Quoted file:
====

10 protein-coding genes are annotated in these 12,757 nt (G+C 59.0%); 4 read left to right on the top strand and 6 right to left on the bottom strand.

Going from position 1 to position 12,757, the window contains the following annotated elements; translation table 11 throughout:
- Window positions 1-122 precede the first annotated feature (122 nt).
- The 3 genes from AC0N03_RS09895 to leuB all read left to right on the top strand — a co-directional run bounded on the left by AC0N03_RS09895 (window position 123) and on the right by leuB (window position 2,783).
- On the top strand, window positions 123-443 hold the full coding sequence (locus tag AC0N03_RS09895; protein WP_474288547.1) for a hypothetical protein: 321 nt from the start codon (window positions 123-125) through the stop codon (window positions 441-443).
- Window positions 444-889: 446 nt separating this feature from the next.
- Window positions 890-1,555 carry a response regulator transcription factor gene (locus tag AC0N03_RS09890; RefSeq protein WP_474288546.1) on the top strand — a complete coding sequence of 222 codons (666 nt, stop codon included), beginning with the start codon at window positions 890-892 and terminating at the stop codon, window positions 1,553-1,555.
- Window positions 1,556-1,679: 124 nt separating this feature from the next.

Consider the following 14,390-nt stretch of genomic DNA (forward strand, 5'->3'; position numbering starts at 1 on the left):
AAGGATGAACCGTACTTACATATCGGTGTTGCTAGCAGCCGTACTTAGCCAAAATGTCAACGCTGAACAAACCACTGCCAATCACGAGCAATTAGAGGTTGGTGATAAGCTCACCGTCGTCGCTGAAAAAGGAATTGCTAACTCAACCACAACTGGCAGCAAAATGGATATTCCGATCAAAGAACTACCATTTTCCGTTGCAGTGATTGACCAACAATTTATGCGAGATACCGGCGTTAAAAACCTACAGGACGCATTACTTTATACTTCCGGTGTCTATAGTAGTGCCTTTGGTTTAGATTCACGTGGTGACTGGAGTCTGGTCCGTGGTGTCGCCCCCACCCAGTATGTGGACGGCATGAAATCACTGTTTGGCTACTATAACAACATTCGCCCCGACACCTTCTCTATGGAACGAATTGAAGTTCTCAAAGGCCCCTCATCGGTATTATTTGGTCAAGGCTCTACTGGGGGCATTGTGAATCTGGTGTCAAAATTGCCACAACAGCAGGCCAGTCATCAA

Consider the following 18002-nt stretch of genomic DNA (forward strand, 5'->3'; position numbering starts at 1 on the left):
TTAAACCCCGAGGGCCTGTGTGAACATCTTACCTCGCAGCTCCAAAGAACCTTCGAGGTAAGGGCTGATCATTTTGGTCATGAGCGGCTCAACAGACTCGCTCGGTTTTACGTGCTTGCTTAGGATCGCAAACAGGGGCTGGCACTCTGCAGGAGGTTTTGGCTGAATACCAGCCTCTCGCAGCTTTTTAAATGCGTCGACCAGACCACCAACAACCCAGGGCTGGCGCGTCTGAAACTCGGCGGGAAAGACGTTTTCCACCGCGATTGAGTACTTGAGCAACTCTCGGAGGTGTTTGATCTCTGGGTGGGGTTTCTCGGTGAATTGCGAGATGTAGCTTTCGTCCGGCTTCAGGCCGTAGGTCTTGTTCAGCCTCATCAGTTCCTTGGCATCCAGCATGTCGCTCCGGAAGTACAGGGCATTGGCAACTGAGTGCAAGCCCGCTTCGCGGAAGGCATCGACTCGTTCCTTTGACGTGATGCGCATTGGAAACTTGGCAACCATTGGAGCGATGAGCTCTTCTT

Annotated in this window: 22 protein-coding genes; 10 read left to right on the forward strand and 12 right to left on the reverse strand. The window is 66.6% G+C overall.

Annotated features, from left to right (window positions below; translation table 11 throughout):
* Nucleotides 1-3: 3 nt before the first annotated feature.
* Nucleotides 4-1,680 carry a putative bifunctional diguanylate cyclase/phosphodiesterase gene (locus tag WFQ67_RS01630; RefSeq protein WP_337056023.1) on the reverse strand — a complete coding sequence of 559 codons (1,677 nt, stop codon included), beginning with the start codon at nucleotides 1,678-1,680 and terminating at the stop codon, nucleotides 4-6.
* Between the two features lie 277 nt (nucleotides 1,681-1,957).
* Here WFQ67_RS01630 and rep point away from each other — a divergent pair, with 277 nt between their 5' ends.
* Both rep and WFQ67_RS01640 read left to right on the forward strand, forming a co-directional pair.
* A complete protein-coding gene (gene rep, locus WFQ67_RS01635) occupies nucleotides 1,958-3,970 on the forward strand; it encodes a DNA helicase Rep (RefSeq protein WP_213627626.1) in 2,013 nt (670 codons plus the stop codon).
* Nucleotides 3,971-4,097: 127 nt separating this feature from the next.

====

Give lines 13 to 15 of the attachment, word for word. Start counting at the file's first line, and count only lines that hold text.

Annotated in this window: 22 protein-coding genes; 10 read left to right on the forward strand and 12 right to left on the reverse strand. The window is 66.6% G+C overall.

Annotated features, from left to right (window positions below; translation table 11 throughout):
* Nucleotides 1-3: 3 nt before the first annotated feature.